This is a weekly column that dives into some random thoughts about the Orioles/MLB. I used to do eight as a nod to Cal Ripken Jr. As of last year, I cut it down to four or five, so consider it the Earl Weaver/Brooks Robinson era of Thursday Thoughts. (Today we have a Billy Ripken version) – A.S.
Before we get going with this week’s Thoughts, I want to do a real quick shameless plug. I spoke with Justin McGuire of the Locked On Orioles podcast yesterday about a piece I wrote earlier this week over at MASNSports.com. We discussed the O’s offensive philosophy heading into the rebuild as well as Chris Davis and what exactly to do with him. Listen to it here.
1. I don’t think anyone would’ve come into this season expecting Dylan Bundy to be barreling toward September with an ERA of 5.31, but everything is awful and now here we are.
Bundy has been especially abysmal in August, posting an ERA of 9.74 along with seven homers in 20.1 innings pitched. Opponents are hitting .387 off him in August. It’s just all bad.
When the Orioles traded Kevin Gausman last month, I was a little puzzled as to why Bundy wasn’t also exiting. I don’t think the O’s would’ve dealt Gausman (who has pitched to an ERA of 2.00 in his first 27 innings in Atlanta, so, yeah) if they expected his value to increase come this winter. The same should’ve gone for Bundy, who is obviously seeing his stock fall, and not just fall, but plummet. Bundy has just one more year of team control than Gausman, but at this point, none of that matters.
It was supposed to be these two guys leading the charge in this rotation for years to come. Now one of them is gone, and the other is showing no signs of being a competent big league pitcher, much less front-line starter.
2. Many were up in arms the other day when the Orioles claimed 28-year-old outfielder John Andreoli and it took him just a few days to get on the roster. Why are the Orioles wasting their time on a veteran journeyman rather than calling up one of their outfield prospects? There were a lot of people angered by this, in a season that I’ll remind you, does not matter.
I get it, on the surface. The Orioles have once again gone “dumpster diving” for a player, claiming him off waivers and immediately sticking him in the lineup. But there’s also no real benefit to bringing up a top prospect like D.J. Stewart or Austin Hays at this point, either. The Orioles can trot out Andreoli for now and see if he’s capable of being the 25th man on the roster next year. I’m sure we will see more prospects come up once rosters expand in September.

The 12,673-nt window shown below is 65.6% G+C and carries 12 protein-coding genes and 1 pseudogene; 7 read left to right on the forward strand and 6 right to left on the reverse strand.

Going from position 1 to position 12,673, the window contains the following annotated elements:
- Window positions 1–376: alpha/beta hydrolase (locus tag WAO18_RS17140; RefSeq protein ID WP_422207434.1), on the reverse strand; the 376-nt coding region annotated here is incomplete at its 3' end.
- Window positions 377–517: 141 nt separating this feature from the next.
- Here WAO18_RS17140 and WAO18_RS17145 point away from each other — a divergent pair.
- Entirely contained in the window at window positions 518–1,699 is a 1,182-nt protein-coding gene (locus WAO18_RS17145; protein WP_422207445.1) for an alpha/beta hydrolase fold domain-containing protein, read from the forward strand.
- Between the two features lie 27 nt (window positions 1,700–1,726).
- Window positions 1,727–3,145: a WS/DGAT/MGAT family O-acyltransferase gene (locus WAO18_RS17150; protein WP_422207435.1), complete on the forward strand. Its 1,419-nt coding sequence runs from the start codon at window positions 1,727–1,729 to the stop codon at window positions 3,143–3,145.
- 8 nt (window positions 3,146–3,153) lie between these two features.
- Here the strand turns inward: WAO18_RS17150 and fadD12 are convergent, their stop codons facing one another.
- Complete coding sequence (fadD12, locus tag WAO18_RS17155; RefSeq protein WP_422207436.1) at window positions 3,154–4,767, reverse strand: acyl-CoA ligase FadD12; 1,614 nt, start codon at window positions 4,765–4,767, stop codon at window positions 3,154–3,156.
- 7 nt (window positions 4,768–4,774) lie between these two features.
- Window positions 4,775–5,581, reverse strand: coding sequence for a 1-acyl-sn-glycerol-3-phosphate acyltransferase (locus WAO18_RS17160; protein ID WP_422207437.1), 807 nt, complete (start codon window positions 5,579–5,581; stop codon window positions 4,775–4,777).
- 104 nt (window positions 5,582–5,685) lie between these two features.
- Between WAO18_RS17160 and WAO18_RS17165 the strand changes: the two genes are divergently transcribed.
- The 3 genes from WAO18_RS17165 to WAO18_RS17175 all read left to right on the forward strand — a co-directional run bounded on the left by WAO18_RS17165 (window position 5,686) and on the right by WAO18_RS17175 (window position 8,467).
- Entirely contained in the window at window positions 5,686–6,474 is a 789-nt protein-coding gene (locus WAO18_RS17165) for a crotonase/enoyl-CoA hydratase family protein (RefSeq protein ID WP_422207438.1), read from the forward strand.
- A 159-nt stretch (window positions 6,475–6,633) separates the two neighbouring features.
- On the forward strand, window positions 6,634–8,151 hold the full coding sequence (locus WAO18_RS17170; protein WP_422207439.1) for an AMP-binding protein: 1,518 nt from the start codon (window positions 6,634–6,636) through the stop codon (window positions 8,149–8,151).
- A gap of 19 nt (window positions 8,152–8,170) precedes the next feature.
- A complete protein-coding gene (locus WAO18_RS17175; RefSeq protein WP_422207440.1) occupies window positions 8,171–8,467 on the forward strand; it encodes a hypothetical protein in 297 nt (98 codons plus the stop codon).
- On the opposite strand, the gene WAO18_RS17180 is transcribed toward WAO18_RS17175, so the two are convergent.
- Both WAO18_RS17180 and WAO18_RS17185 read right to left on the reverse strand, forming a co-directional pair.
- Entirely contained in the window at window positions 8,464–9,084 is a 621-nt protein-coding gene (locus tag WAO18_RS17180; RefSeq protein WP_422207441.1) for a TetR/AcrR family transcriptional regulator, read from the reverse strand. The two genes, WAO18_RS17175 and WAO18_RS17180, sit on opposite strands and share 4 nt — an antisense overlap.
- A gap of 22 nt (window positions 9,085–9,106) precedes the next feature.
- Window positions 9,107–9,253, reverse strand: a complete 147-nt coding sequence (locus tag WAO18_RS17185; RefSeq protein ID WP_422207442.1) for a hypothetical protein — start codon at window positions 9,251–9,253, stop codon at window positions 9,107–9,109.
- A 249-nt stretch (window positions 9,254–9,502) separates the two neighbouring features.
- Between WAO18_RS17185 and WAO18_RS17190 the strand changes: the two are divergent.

There’s also something to be said for not exposing young players to this type of dreadful atmosphere around the team.
Regardless, I’m not going to be the guy complaining about who is on the roster right now.
3. There’s been fans trashing roster construction over the past week, but there’s also been fans still choosing to trash Adam Jones over the past month. That’s something I won’t really stand for. Fans are still on this wacky bit where they are mad at Jones for exercising his rights to veto a trade at the deadline. I don’t really understand why fans believe that it’s Jones’ job to help the club from within the front office as well as on the field.
He signed up to a long-term extension when things were bad in Baltimore, and he helped make them good again. He’s done everything asked of him on the field and everything he didn’t have to do off of it. Jones is looking out for himself in his career, and for his family. I see nothing wrong with that. I only see fans complaining about it.
It’s silly and it needs to stop.
4. The Orioles got word on their 2019 schedule yesterday, and personally, I like it. I see opportunities to travel to a few west coast cities I haven’t seen baseball games in. There’s potential for me to head to Denver for a weekend series in May against the Rockies as well as a trip for a weekend series in June in Seattle.
Selfishly, the Orioles will also make a return to Arizona, where I reside. That happens in late July. The last time the O’s were in Arizona, it was ugly. Three straight games, three straight walk-off losses. I was at each game, and each one hurt a little more. This was in mid-August of 2013, and it probably sent Jim Johnson packing. The O’s ended up missing the postseason that year, despite managing an 85-77 record.
What I noticed about next year’s schedule, is that it includes two west coast swings, which is not uncommon. The first is in June, with three in Oakland followed by four in Seattle. The second is the late July trip that starts in Arizona, then heads to Anaheim to face the Angels for four followed by two games in San Diego. But the O’s trip to Colorado is sandwiched between two home series against the Yankees and Tigers.
So the O’s will play on Thursday, head to the Mountain Time Zone for three against the Rockies during the weekend, and then be back at Camden Yards for a game on Monday. That’s a tough scheduling break.